We Shouldn't Give Up on the ESA
by Dr. Jean Brennan
During the June 25 meeting in Boise on climate change impacts in the Columbia River Basin, reporter Rocky Barker questioned the adequacy of the Endangered Species Act (ESA) under the observed and predicted impacts of climate change. While I'm glad the press covered this important meeting, Mr. Barker's account of my response to his comment is misleading.
A more accurate representation would have been to quote my response in full: "Yes, it is generally agreed that none of our current federal legislation, not the ESA, the Marine Mammal Protection Act, or (the National Environmental Policy Act) will be sufficient to address all the predicted threats of climate change."
By quoting me incompletely, Mr. Barker drew the conclusion in his recent articles, "Natural resource managers say global warming, wildlife don't mix" (June 25) and "Warming world prompts change" (June 29) that the government should officially make the choice to allow a species to disappear forever. This is misleading and seriously confuses two very different issues.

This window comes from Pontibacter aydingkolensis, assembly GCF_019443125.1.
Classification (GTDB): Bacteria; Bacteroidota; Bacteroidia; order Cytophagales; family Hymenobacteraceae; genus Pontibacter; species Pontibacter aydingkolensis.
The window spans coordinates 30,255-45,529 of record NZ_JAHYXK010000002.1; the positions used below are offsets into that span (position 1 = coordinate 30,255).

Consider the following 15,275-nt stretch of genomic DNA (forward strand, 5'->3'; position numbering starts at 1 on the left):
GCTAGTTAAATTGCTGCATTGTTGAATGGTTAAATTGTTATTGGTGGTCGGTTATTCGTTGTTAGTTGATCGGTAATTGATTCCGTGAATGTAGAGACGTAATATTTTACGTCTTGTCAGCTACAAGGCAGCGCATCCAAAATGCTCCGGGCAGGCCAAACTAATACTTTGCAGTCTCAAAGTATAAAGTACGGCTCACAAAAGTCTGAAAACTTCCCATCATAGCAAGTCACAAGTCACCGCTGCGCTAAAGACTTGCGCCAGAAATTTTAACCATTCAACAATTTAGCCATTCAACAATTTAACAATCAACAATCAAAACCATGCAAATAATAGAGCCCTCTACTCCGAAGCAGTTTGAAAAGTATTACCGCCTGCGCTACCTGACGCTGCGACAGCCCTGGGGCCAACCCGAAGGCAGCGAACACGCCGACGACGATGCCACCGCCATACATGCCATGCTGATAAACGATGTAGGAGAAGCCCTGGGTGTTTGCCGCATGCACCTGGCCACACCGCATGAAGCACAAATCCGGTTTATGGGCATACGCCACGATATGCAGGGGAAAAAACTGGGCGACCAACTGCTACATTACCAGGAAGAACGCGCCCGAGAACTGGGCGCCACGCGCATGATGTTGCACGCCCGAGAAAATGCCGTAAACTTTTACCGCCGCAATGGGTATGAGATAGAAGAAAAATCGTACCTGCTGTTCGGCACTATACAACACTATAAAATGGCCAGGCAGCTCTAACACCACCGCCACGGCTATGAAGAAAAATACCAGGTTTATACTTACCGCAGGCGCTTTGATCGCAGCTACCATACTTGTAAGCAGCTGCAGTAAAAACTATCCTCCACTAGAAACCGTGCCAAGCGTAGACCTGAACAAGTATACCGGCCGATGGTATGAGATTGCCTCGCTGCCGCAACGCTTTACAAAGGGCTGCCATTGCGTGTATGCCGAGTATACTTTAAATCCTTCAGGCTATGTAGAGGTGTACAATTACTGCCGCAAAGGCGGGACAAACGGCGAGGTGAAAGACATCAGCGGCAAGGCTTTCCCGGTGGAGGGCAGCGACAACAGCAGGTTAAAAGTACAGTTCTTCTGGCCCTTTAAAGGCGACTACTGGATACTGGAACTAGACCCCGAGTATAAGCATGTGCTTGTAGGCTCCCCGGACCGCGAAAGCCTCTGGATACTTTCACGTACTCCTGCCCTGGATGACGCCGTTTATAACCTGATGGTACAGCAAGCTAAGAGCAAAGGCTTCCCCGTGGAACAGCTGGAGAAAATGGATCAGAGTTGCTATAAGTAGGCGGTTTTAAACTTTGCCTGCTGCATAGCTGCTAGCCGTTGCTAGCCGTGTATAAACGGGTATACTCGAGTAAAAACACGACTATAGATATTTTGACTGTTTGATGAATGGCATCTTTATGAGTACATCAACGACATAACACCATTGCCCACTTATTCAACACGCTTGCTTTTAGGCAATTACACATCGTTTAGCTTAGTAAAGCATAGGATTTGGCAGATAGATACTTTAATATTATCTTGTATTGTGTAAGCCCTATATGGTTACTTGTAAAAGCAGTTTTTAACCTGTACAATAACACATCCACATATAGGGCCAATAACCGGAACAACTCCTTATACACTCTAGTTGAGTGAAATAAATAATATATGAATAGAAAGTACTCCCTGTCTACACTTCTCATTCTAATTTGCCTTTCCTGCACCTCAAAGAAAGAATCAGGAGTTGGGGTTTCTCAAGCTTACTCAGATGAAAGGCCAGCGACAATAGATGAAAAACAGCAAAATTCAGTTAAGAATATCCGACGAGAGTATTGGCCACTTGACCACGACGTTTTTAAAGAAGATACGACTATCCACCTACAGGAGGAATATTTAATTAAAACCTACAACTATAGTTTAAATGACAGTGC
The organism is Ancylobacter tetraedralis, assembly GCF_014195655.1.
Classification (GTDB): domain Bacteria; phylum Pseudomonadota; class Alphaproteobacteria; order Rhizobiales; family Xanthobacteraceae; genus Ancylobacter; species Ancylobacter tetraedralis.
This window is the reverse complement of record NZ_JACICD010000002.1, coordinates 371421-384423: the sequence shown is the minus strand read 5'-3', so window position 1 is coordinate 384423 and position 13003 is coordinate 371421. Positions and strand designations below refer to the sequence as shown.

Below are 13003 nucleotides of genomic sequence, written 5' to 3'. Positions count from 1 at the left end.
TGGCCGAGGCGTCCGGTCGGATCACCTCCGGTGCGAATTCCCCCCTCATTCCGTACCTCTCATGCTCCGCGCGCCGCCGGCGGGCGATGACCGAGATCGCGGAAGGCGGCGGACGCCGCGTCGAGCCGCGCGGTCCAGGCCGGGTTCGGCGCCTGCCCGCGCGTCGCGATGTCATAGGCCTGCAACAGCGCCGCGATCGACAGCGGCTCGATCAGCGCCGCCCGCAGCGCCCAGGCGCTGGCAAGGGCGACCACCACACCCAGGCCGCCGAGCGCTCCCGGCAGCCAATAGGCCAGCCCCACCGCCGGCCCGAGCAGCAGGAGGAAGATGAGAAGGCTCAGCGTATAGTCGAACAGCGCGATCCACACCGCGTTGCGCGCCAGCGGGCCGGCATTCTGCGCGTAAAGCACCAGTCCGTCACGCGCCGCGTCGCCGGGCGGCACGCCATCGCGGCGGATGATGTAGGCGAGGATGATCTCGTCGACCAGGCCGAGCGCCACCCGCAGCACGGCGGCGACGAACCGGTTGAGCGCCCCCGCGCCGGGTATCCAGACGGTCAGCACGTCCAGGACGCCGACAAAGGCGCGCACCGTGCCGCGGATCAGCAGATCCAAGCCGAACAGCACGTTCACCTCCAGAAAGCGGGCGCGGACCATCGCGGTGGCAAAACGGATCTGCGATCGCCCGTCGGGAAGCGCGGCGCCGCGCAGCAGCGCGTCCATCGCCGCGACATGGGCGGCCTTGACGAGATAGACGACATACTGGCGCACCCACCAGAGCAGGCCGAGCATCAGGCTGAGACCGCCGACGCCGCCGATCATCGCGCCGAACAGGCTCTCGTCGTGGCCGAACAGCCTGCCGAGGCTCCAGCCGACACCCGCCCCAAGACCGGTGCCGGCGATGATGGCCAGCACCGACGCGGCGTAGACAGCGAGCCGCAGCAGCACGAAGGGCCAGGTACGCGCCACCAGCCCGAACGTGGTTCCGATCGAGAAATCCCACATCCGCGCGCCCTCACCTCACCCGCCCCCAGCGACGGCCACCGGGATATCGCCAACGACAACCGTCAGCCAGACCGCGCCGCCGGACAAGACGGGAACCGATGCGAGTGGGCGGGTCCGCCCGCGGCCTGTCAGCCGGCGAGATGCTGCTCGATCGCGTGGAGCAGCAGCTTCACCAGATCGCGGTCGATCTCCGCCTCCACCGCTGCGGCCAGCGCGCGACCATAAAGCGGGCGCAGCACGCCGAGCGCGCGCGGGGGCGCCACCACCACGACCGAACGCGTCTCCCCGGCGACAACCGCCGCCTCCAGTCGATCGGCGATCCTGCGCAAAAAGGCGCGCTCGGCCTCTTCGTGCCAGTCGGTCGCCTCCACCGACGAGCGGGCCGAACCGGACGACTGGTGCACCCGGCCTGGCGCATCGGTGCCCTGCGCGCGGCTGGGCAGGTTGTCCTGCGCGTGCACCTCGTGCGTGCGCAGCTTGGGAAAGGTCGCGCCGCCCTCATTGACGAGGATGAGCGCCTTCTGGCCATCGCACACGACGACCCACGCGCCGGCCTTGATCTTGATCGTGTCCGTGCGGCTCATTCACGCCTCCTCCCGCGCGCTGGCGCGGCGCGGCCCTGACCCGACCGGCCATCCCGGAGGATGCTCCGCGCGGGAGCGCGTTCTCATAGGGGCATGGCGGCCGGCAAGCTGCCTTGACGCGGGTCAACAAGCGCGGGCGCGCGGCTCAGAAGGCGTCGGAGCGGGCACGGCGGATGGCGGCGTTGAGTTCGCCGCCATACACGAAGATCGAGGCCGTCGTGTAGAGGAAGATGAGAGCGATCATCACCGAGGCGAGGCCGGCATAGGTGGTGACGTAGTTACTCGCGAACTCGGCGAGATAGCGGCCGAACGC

No matter what we do, we will still most likely lose some species to climate change. But that won't be our choice, and we certainly don't need to change the ESA to facilitate that loss - it will be the unfortunate result of continued impacts of climate change on wildlife and their habitats caused primarily by our continued emissions of greenhouse gas pollution.
Though current federal legislation may not be up to the job of addressing all the predicted and observed threats of climate change, we should not rip up the ESA, or give up on any species in jeopardy. All of this highlights the urgent need to act now to do everything we can to assist species to adapt to the impacts of climate change.
Wildlife Experts are Resigned to Extinction of Some Species by Rocky Barker, Bellingham Herald, 6/30/8
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